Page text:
Coronary artery ectasia
Coronary artery ectasia is a rare disease that occurs in only 0.3-4.9% of people in North America. Coronary artery ectasia is characterized by the enlargement of a coronary artery to 1.5 times or more than its normal diameter. The disease is commonly asymptomatic and is normally discovered when performing tests for other conditions such as coronary artery disease, stable angina and other acute coronary syndromes. Coronary artery ectasia occurs 4 times more frequently in males than in females and in people who have risk factors for heart disease such as smokers. Coronary artery ectasia (CAE) represents a form of atherosclerotic coronary artery disease seen in 1.5- 8% of patients undergoing coronary angiography. The presence of ectatic segments produces sluggish blood flow, with exercise- induced angina and myocardial infarction, regardless of the severity of coexisting stenotic.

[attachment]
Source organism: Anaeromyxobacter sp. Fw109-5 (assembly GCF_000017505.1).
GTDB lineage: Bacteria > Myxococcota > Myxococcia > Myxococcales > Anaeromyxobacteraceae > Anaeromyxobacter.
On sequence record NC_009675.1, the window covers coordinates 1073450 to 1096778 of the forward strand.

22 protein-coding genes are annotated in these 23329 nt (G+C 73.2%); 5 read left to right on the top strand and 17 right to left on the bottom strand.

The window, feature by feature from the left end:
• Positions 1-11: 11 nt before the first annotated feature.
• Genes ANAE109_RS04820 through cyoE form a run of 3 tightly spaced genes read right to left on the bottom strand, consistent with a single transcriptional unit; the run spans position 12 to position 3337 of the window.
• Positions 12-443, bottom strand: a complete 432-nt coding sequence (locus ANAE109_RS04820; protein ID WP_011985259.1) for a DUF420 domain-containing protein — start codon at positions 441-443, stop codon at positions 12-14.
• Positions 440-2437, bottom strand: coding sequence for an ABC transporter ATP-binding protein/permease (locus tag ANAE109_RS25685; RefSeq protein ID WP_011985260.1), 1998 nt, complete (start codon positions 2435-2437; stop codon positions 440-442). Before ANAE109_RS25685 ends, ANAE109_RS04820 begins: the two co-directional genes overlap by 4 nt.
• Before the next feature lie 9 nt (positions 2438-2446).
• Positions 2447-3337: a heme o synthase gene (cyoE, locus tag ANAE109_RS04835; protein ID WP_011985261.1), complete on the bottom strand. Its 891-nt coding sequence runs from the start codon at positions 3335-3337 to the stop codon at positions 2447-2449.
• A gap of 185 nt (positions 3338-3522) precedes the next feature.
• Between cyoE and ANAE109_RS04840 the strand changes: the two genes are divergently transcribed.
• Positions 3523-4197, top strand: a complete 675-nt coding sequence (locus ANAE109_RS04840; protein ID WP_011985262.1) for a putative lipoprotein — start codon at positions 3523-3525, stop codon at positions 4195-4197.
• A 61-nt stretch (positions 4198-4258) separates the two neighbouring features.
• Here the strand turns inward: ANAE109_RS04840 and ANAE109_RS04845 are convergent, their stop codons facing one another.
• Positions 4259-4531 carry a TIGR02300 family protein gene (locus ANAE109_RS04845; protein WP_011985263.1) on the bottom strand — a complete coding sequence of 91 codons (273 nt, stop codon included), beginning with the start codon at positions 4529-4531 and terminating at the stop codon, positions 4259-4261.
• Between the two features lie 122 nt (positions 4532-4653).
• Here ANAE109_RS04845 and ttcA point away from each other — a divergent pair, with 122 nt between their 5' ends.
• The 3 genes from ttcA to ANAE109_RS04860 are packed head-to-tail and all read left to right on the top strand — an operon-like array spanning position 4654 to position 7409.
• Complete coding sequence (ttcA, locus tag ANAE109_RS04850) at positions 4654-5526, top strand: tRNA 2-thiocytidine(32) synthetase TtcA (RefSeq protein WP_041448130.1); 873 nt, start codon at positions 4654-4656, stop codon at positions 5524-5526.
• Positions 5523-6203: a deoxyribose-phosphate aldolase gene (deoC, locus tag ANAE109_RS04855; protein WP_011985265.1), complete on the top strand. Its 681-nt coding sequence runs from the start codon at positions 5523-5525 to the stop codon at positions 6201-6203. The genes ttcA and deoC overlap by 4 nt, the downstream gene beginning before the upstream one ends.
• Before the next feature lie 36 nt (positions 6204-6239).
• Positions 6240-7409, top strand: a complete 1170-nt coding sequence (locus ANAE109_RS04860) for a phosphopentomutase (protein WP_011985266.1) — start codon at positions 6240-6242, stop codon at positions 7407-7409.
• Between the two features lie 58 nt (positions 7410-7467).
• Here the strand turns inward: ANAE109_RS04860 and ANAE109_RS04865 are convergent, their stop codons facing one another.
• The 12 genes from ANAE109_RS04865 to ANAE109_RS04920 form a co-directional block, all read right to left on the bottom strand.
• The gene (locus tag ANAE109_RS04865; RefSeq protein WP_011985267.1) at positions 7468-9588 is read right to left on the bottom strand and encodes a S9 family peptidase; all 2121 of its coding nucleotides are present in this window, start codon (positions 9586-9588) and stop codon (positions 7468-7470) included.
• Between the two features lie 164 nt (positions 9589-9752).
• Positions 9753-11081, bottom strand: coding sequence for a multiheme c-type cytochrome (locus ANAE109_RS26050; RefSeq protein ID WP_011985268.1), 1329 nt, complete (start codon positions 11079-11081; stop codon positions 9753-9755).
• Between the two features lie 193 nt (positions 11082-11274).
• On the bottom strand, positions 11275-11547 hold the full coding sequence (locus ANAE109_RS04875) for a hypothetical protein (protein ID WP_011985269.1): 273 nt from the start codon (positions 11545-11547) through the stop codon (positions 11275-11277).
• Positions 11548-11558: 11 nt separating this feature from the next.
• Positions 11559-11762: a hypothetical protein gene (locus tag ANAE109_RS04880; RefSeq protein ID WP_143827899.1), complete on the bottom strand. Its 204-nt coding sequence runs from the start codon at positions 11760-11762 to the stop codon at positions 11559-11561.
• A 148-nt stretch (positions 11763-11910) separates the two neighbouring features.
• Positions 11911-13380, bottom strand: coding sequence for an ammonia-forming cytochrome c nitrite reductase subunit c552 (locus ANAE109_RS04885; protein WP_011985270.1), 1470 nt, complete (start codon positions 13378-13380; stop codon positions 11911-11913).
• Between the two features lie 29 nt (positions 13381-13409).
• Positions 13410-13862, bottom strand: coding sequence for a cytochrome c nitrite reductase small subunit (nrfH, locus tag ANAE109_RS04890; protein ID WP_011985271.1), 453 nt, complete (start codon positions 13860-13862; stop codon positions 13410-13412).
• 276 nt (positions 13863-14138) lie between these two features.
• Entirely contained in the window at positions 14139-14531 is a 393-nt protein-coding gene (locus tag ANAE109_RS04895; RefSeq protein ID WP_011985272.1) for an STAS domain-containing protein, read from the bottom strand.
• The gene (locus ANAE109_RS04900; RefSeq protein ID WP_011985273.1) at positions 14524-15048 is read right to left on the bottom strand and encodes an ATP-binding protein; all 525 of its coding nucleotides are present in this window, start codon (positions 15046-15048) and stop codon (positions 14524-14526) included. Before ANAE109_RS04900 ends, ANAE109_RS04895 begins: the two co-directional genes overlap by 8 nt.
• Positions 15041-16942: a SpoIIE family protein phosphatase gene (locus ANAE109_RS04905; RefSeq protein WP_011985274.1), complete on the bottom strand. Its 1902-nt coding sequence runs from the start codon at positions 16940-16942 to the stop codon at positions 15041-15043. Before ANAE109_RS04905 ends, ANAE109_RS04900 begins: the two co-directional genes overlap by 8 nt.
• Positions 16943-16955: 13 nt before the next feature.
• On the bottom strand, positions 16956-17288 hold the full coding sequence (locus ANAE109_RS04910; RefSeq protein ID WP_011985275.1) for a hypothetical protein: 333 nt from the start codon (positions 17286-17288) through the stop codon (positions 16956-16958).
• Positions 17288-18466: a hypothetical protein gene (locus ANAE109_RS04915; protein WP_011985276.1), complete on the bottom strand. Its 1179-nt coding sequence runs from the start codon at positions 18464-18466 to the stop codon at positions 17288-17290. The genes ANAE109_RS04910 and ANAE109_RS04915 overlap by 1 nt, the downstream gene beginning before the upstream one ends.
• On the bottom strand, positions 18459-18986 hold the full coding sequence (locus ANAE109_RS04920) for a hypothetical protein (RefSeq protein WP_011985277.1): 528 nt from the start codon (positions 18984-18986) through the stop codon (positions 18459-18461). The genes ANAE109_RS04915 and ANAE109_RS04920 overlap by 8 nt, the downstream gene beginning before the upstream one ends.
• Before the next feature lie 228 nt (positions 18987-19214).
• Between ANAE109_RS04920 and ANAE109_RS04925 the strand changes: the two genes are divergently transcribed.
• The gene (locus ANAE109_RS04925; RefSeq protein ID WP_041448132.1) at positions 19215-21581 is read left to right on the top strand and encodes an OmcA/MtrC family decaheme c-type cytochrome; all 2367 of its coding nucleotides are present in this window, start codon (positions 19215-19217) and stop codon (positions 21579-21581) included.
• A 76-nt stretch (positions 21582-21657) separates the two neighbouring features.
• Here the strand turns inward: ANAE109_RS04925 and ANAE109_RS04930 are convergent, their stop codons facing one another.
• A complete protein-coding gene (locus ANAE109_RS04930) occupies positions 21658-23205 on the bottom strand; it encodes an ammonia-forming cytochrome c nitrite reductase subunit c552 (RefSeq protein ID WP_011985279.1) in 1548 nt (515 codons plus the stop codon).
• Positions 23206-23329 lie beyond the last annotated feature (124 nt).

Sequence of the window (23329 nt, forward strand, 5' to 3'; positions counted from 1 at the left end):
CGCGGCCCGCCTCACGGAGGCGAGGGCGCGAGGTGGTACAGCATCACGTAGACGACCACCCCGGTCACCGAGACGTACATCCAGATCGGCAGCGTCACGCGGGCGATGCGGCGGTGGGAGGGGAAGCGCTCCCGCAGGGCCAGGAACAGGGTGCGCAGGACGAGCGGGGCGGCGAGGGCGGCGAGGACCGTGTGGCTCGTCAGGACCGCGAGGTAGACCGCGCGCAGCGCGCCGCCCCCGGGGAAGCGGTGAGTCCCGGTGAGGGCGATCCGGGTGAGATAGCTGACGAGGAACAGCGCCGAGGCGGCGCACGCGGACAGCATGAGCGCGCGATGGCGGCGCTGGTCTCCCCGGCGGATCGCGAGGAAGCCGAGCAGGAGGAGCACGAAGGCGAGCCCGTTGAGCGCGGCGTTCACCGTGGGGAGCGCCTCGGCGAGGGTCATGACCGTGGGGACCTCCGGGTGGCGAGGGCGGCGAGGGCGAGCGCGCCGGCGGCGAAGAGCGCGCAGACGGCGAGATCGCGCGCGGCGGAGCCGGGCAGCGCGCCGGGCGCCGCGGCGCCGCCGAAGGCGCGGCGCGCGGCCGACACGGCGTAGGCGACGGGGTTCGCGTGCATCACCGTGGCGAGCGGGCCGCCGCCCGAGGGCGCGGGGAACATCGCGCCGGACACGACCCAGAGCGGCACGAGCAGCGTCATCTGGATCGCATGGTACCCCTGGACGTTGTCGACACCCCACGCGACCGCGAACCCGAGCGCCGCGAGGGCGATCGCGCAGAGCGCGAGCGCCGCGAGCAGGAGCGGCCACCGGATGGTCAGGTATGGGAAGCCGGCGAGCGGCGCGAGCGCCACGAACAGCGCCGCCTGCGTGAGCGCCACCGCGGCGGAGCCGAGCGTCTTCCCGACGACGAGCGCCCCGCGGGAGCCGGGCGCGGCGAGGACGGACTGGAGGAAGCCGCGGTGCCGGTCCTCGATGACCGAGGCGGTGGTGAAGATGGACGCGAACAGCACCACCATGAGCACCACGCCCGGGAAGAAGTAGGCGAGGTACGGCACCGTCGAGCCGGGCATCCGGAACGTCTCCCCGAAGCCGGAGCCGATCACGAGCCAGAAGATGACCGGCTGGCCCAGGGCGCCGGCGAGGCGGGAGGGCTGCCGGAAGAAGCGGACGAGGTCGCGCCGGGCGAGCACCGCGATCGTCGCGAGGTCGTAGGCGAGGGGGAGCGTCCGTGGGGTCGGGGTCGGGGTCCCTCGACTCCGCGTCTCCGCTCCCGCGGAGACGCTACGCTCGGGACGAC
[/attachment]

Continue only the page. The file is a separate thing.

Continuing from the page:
Coronary artery ectasia (CAE) represents a form of atherosclerotic coronary artery disease seen in 3-8% of patients undergoing coronary angiography.
Coronary artery ectasia responds to statins and ACE inhibitors.
Cardiology research Journals like Clinical Cardiology and Cardiovascular Medicine (CCCM) provides a global open access platform to put forth the ongoing research, reviews articles related to all heart related disease, its treatment, case reports and many more.